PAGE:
• We are, however, doing neat things like creating our own components that support two-way data binding with @model, just like regular form elements do.

  • We also decided to create a global Apostrophe “bus” object, apos.bus, to dispatch a handful of events that are of interest to more than one Vue app. For instance, this is how we’ll handle it when the admin bar app (or something else!) wants the modal app to open the “Manage Products” modal. And, we’re using a headless Vue instance as that bus object.

Other 3.x news

In addition to these breakthroughs from the past few days, there are two more important steps toward 3.x that have already been taken this year:

  • Committed to the use of async/await throughout the server-side code of 3.x. This will drastically improve the accessibility of backend Apostrophe development. There will be no APIs based on the old callback convention. Promises will be used only where async/await does not cover the territory, for instance where parallelism is intended you might see Promise.all or Bluebird’s Promise.map applied to an array of promises returned by async functions. Since Apostrophe usually avoids parallel code when handling a single request, because multiple site visitors provide all the parallelism we need, you won’t see this very often.

  • Created Apostrophe promise events. Promise events solve numerous challenges that face developers seeking to extend Apostrophe. Already in 2.x these are now the strongly preferred way to hook into the lifecycle of a web request in Apostrophe, and writing callAll methods has been deprecated. In 3.x promise events will be the only way to fly.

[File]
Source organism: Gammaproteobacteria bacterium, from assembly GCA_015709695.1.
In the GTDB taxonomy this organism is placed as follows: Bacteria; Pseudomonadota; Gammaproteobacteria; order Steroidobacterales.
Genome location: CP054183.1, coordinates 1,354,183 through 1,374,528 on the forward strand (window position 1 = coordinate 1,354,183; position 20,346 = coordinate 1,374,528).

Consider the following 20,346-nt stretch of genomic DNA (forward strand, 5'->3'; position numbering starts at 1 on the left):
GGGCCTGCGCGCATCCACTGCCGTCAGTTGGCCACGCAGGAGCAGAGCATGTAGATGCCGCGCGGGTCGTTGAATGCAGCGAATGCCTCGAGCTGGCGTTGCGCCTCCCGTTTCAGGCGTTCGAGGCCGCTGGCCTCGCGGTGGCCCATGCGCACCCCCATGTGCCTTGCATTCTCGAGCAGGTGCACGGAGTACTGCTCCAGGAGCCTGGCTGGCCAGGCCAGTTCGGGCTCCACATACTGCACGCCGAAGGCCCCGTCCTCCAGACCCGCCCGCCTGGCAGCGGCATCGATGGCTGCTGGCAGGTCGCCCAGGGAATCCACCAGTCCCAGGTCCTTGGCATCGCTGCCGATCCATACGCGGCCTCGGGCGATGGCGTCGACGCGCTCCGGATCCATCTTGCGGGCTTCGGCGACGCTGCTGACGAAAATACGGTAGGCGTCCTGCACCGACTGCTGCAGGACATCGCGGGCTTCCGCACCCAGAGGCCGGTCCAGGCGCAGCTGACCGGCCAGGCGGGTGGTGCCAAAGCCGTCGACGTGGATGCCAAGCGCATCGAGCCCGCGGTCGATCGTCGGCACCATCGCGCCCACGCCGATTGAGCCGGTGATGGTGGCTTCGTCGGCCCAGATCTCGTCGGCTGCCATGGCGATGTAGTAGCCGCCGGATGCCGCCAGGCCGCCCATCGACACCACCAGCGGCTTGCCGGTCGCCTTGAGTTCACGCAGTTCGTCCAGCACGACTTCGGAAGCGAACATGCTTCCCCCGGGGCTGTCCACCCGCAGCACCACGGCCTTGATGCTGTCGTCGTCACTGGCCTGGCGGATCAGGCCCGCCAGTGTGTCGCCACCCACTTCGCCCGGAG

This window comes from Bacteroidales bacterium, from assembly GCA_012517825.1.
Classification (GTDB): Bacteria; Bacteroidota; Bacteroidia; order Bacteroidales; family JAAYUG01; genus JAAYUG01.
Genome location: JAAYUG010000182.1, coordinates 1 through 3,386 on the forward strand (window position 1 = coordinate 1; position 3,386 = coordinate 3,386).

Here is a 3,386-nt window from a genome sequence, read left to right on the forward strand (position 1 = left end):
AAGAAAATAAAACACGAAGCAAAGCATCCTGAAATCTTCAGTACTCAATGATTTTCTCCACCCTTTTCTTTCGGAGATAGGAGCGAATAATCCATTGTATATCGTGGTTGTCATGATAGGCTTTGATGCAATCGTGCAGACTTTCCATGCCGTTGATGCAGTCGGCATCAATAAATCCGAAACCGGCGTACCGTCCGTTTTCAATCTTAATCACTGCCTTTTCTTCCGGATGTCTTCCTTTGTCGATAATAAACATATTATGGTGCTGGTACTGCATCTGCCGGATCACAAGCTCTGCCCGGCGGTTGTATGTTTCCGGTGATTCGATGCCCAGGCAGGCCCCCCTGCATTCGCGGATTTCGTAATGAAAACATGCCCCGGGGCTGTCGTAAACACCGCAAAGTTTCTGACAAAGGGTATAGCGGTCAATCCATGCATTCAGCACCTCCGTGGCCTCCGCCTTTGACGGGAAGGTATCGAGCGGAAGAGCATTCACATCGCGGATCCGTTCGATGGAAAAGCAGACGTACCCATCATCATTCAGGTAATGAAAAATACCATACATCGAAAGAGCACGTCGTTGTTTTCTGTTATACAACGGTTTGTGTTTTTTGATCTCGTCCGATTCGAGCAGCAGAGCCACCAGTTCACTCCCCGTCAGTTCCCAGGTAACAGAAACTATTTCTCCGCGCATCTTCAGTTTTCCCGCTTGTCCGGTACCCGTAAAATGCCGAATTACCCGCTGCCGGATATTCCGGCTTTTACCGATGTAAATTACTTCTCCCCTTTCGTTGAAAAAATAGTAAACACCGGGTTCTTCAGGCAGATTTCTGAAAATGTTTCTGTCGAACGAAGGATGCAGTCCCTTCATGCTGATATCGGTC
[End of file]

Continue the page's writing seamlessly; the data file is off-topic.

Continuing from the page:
• Created apostrophe-lean-frontend, as I mentioned earlier. Optional in 2.x, this will be the standard approach on the front end in 3.x.

We still have lots of questions to answer and welcome your input. For instance, we are still deciding on the final approach to Apostrophe’s CSS assets — I suspect we’ll land on shared SASS rather than scoped CSS in Vue components, but that is still up in the air.

And of course we welcome your input on the code! You can find our commits to 3.0 so far here. During sprints, we work directly on the 3.0 branch. But now that the sprint is over, we’ll be working through pull requests to it.

There is also an extremely minimal test project here, although I should remind you that 3.x is not a usable CMS yet and won’t reach that maturity level for a while. Speaking of which:

2.x is the right version to start projects with now (and well into 2019)

This post wouldn’t be complete without a quick update on Apostrophe 2.x!

Apostrophe 2.x is not going away any time soon. We ourselves have over 50 clients with sites happily running on Apostrophe 2.x, a mature, long-term support platform on which we will be starting new projects ourselves at least through the first half of 2019. In order to plan our development pipeline sensibly, many features of 2.x won’t exist in 3.x right away, especially enterprise features like workflow, localization, and multisite.

The general patterns of frontend and even backend development you master with Apostrophe 2.x will translate easily to 3.x, and there will be a clear upgrade path for your existing projects.

So don’t hesitate to use 2.x and don’t “wait for 3.x.” We’re not waiting either!

Our next sprint

Our next sprint is scheduled for the end of October, after we get back from sponsoring JS Interactive in Vancouver — and if you’re thinking of attending, please do use our discount code for 20% off registration:


All we ask is that you stop by and talk Apostrophe!